Local governments sign off on Tahoe restoration plan
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A collaborative effort to restore Lake Tahoe has been finalized after a decade in the making.
An interlocal agreement was finalized last week to implement the Lake Tahoe Total Maximum Daily Load or TMDL. Washoe and Douglas Counties, along with the state department of transportation, have agreed to help reduce the storm water runoff from roads and parking lots that's reducing lake clarity.
"One of the big things is sweeping the roads. As you know, in the winter, they put down a lot of sand for traction to keep people from sliding on the roads. If they don't pick that up again, then the cars run over it back and forth and grind it into super fine particles, and then that just flushes down into the lake."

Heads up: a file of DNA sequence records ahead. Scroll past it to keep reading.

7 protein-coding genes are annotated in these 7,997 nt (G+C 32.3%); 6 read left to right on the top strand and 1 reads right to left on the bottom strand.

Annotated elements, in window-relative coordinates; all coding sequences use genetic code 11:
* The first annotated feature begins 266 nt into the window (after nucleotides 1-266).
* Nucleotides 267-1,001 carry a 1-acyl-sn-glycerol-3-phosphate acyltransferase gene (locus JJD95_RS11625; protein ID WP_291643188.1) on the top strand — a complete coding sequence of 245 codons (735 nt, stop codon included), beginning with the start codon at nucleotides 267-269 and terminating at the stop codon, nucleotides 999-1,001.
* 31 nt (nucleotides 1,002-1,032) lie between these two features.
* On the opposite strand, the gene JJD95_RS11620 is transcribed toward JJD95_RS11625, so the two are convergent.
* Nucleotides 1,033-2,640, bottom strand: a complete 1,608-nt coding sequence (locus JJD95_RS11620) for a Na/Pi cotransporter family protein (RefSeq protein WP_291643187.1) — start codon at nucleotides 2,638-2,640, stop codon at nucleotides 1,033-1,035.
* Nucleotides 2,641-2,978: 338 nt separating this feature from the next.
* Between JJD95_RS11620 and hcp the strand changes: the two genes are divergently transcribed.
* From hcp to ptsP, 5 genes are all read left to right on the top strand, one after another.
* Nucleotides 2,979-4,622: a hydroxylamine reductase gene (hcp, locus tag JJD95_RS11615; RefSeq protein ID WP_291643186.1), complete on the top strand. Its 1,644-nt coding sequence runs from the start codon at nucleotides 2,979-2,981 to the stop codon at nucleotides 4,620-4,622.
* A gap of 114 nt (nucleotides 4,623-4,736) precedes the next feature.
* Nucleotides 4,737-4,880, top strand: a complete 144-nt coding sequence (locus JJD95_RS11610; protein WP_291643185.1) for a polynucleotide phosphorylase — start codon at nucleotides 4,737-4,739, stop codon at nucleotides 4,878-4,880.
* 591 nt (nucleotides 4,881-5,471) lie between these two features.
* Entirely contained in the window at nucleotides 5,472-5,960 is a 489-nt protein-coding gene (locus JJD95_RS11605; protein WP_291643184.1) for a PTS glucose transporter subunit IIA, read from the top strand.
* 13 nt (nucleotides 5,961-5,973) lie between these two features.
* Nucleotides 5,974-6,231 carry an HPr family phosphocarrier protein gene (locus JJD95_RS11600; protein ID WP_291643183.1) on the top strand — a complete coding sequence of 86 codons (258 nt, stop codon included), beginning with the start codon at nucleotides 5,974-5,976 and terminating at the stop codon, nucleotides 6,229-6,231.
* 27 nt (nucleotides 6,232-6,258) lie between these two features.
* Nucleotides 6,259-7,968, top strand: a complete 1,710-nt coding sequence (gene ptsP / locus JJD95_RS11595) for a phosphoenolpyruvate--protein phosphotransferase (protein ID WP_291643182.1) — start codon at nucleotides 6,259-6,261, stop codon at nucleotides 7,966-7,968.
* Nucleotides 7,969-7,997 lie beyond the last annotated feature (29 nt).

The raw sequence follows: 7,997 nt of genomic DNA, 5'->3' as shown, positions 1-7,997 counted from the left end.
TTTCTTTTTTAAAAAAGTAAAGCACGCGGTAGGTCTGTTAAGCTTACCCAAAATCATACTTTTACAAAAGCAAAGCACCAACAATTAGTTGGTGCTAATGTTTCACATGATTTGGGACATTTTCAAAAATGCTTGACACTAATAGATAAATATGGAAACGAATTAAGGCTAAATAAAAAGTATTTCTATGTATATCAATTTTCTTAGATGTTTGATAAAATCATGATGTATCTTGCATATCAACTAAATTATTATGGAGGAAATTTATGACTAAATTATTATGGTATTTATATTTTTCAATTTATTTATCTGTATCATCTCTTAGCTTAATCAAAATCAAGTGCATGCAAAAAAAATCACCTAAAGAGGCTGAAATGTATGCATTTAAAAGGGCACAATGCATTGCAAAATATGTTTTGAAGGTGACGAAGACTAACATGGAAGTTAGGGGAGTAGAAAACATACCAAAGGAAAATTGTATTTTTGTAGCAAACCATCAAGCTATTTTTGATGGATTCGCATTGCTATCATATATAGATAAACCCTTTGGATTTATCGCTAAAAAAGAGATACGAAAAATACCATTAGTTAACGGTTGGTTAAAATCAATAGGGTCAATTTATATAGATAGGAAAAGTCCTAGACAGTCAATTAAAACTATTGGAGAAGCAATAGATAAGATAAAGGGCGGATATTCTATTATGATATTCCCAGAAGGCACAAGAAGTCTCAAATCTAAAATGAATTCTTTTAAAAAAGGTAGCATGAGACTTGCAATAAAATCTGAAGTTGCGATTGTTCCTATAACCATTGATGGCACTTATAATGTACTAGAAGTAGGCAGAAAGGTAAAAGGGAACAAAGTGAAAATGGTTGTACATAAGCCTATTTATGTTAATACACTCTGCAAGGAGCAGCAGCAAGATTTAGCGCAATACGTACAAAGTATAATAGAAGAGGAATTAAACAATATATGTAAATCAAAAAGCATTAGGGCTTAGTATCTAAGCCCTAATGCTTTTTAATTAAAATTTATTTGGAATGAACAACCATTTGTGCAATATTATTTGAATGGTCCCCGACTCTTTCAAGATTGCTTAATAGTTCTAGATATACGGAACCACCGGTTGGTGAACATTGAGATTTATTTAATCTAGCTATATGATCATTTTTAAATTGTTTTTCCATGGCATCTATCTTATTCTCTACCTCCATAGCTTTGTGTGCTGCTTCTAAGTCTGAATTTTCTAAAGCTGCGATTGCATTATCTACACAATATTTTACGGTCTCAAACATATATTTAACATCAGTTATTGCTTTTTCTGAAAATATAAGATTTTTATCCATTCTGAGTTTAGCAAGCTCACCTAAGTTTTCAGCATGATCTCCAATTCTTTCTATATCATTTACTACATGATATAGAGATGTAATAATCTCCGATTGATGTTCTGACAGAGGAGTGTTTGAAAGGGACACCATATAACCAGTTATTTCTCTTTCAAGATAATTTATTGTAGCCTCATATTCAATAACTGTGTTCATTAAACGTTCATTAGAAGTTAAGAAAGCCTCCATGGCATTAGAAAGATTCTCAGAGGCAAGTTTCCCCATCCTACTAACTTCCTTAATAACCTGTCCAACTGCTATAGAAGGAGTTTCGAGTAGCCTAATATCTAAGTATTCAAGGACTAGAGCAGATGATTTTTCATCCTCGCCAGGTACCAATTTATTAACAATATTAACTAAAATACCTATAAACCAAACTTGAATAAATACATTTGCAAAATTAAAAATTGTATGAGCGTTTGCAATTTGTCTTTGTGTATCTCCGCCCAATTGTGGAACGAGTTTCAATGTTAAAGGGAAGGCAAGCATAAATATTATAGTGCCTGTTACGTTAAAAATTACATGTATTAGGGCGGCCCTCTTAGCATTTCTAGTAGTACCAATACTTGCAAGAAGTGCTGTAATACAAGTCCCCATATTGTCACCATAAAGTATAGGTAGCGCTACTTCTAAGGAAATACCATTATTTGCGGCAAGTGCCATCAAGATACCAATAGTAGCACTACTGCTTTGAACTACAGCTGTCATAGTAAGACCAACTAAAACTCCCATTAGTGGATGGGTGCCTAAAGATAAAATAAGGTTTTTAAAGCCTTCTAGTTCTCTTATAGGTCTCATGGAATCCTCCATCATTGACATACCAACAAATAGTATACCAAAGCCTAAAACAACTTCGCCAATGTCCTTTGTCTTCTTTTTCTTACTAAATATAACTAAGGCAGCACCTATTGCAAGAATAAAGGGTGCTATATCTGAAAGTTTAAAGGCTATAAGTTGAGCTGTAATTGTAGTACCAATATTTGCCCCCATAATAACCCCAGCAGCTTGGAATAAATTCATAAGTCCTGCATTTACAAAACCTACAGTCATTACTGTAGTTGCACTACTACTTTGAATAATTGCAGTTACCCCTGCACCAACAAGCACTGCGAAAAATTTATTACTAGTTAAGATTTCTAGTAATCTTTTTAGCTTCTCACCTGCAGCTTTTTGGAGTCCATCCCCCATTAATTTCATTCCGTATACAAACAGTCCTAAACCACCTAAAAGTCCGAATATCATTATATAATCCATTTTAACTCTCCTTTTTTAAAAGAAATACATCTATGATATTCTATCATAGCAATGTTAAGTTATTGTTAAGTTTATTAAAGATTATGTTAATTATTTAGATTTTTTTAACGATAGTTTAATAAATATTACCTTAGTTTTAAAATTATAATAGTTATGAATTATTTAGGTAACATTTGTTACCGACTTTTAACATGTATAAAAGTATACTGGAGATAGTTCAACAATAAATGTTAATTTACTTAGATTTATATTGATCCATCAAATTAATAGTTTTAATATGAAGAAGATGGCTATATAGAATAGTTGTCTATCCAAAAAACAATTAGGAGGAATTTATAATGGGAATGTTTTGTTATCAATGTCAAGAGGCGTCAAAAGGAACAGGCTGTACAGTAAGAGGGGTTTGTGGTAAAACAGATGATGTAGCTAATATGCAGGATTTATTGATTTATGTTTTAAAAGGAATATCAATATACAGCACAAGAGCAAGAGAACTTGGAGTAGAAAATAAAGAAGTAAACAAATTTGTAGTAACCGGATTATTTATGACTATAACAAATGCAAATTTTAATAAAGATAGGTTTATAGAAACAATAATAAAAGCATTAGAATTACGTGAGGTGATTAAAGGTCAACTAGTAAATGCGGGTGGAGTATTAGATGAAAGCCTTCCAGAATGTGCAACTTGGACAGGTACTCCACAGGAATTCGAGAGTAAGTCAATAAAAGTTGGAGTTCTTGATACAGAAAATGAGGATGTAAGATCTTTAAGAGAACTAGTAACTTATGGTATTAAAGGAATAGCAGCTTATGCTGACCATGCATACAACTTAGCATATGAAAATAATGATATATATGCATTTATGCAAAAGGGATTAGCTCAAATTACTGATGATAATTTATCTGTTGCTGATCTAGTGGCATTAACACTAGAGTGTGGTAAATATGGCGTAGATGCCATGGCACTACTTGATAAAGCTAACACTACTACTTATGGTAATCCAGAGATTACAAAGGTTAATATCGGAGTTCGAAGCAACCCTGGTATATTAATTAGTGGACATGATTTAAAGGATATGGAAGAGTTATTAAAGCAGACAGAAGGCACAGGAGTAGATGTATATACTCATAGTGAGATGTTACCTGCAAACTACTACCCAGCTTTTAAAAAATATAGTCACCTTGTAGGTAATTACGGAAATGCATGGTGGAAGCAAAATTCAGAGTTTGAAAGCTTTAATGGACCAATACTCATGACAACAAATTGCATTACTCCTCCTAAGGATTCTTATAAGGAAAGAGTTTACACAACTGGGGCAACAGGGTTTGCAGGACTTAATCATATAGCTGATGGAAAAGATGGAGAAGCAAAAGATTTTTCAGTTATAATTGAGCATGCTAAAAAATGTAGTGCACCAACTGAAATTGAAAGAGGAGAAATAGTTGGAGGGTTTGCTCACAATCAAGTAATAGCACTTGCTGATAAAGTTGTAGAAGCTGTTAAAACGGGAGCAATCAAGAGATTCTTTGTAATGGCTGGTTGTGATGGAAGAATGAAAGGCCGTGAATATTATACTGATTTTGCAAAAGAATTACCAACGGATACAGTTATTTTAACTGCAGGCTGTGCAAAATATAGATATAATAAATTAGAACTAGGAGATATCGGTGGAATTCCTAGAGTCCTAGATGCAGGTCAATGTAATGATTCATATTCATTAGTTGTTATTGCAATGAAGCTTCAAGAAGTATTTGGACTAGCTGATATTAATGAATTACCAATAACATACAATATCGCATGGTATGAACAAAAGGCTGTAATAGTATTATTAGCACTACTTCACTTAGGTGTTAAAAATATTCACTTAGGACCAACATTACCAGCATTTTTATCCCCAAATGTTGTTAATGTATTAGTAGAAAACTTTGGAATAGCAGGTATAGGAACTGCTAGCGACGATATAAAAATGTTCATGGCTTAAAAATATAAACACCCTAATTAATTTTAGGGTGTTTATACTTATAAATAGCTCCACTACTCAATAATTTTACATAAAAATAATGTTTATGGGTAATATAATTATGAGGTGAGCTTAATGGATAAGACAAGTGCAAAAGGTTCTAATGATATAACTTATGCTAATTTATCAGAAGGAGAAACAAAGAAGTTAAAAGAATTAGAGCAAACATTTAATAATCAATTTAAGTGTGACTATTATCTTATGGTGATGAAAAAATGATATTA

That's Dave Gaskin, the deputy administrator for the Nevada Division of Environmental Protection. The agreement is part of a larger effort to restore the lake's historic clarity level over the next 65 years.
"It was at about 100 feet and we're currently in the mid-70s, so we're trying to get back down to that 100-foot level."
Gaskin says the Lake Tahoe TMDL is an example of several agencies working together to better the health of the lake. Earlier this week at the annual Tahoe Summit, Keynote Speaker Al Gore called for community collaboration to combat the effects of climate change.